It’s not a perfect system by any stretch of the imagination. And helping vote an independent member into parliament doesn’t guarantee that key members of the major parties will follow through with agreements made with independents in exchange for their support.
But the key point here is that your vote is in no way a drop in a very inconsequential ocean. It can have a direct effect on state and federal elections, and the only way you can make your vote completely useless is to not use it.
Is this the first time John Oliver’s ever been on Youtube? You can find a comment like that under literally every video ever.
This article was first published in Uppercase Magazine
In the 19th century, a sealing boat was caught off the east coast of Tasmania, and took shelter in a bay near the Bass Islands. One of the men on board, John Boultbee, wrote an account of what they found there.
They were approached by a group of three men, covered in animal skins with long, grizzled beards, who came aboard asking for nothing more than liquor.
Despite their clothing, their pale skin could be seen through their fur coverings, and when they spoke, it was with the use of rhyming cockney slang.
They were the Eastern Straitsmen: British sealers who had come to Tasmania to work along the Tamar River, and had eventually moved into the straits to catch seals independently. Life there was almost impossibly hard: Tasmania was a hard and sometimes uninhabitable place for European settlers, and the Straitsmen adapted an almost indigenous lifestyle to survive.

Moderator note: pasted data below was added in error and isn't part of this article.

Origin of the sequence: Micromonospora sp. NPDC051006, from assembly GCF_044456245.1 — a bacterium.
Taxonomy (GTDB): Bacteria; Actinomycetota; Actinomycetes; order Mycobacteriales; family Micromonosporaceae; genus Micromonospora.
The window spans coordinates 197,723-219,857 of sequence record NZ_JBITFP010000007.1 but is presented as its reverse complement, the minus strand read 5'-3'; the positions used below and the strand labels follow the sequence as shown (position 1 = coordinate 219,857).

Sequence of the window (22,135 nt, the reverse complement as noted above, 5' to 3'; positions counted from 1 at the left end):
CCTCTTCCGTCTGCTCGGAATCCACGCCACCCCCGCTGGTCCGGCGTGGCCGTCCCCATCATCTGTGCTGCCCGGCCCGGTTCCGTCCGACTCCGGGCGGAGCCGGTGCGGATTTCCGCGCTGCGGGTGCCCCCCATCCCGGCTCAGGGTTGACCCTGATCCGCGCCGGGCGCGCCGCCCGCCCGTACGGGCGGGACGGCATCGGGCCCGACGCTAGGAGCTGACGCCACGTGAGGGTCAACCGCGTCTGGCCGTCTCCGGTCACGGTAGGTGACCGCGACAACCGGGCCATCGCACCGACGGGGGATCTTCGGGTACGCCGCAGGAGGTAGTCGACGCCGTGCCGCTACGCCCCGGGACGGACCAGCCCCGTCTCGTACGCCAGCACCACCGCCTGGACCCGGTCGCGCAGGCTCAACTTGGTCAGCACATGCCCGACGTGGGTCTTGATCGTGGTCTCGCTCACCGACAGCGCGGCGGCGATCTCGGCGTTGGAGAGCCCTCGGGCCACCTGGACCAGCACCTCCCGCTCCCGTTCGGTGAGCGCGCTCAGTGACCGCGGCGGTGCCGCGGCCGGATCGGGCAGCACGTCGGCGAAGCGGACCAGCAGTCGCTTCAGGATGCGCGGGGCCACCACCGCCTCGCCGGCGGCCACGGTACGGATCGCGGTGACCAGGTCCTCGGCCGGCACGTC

It was this encounter with the cockneys dress in indigenous furs that Australian designer Trent Jansen says unlocked the story of George Briggs for him, one of the Eastern Straitsmen who married Woretemoeteyenner, the daughter of a tribal leader, Mannalargenna.
Trent’s work has often been influenced by the desire to tell a story. He originally gained attention with his award-winning ‘sign stool’. Recycled from roadside signs, they can be used as stand-alone seats, loop together as a bench, or can be stacked to create shelves. They also carry the individual history of that sign, along with imperfections like paint marks and grooves from its former life.
Briggs was from Dunstable, Britain, and at the age of 15 he came to Tasmania as a free settler, learning how to be a sealer and whaler as he worked in the Tamar Valley. Joining the Eastern Straitsmen in their quest to live and work independently, he learned the local indigenous language and struck up a friendship with Woretemoeteyenner’s father, and under an agreement sanctioned by him, she went to live with George.